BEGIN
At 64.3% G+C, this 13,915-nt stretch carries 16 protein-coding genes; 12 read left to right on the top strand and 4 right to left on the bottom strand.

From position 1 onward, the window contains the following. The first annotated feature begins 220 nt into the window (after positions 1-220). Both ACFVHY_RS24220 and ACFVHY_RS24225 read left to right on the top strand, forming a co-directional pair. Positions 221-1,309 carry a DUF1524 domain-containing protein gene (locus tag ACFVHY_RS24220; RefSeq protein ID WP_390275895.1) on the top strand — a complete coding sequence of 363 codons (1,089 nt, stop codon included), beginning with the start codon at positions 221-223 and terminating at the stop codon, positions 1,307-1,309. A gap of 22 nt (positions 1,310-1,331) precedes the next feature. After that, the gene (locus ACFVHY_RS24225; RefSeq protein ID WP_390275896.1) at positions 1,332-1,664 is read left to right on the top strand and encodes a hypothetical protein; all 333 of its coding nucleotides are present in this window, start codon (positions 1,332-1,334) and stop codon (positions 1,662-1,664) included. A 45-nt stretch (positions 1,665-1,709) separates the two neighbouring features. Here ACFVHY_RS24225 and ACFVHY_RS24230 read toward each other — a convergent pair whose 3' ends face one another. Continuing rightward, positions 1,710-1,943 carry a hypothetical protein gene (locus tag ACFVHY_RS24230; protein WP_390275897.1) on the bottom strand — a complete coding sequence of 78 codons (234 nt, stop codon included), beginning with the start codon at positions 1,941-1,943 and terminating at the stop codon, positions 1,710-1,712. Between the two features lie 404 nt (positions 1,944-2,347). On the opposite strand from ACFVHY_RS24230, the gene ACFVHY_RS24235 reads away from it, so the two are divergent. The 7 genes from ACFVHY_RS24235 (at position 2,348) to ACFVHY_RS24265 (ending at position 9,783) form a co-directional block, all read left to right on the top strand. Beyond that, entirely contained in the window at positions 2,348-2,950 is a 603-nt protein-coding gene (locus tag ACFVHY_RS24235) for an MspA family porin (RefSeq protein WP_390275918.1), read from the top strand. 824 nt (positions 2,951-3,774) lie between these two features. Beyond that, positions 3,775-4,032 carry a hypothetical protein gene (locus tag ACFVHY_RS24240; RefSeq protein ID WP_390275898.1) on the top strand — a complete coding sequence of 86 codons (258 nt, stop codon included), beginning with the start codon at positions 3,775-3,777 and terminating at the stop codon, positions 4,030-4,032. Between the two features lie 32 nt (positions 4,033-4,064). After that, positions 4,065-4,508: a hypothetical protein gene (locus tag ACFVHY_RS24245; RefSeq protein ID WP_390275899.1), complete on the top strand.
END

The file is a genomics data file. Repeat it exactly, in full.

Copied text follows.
At 64.3% G+C, this 13,915-nt stretch carries 16 protein-coding genes; 12 read left to right on the top strand and 4 right to left on the bottom strand.

From position 1 onward, the window contains the following. The first annotated feature begins 220 nt into the window (after positions 1-220). Both ACFVHY_RS24220 and ACFVHY_RS24225 read left to right on the top strand, forming a co-directional pair. Positions 221-1,309 carry a DUF1524 domain-containing protein gene (locus tag ACFVHY_RS24220; RefSeq protein ID WP_390275895.1) on the top strand — a complete coding sequence of 363 codons (1,089 nt, stop codon included), beginning with the start codon at positions 221-223 and terminating at the stop codon, positions 1,307-1,309. A gap of 22 nt (positions 1,310-1,331) precedes the next feature. After that, the gene (locus ACFVHY_RS24225; RefSeq protein ID WP_390275896.1) at positions 1,332-1,664 is read left to right on the top strand and encodes a hypothetical protein; all 333 of its coding nucleotides are present in this window, start codon (positions 1,332-1,334) and stop codon (positions 1,662-1,664) included. A 45-nt stretch (positions 1,665-1,709) separates the two neighbouring features. Here ACFVHY_RS24225 and ACFVHY_RS24230 read toward each other — a convergent pair whose 3' ends face one another. Continuing rightward, positions 1,710-1,943 carry a hypothetical protein gene (locus tag ACFVHY_RS24230; protein WP_390275897.1) on the bottom strand — a complete coding sequence of 78 codons (234 nt, stop codon included), beginning with the start codon at positions 1,941-1,943 and terminating at the stop codon, positions 1,710-1,712. Between the two features lie 404 nt (positions 1,944-2,347). On the opposite strand from ACFVHY_RS24230, the gene ACFVHY_RS24235 reads away from it, so the two are divergent. The 7 genes from ACFVHY_RS24235 (at position 2,348) to ACFVHY_RS24265 (ending at position 9,783) form a co-directional block, all read left to right on the top strand. Beyond that, entirely contained in the window at positions 2,348-2,950 is a 603-nt protein-coding gene (locus tag ACFVHY_RS24235) for an MspA family porin (RefSeq protein WP_390275918.1), read from the top strand. 824 nt (positions 2,951-3,774) lie between these two features. Beyond that, positions 3,775-4,032 carry a hypothetical protein gene (locus tag ACFVHY_RS24240; RefSeq protein ID WP_390275898.1) on the top strand — a complete coding sequence of 86 codons (258 nt, stop codon included), beginning with the start codon at positions 3,775-3,777 and terminating at the stop codon, positions 4,030-4,032. Between the two features lie 32 nt (positions 4,033-4,064). After that, positions 4,065-4,508: a hypothetical protein gene (locus tag ACFVHY_RS24245; RefSeq protein ID WP_390275899.1), complete on the top strand.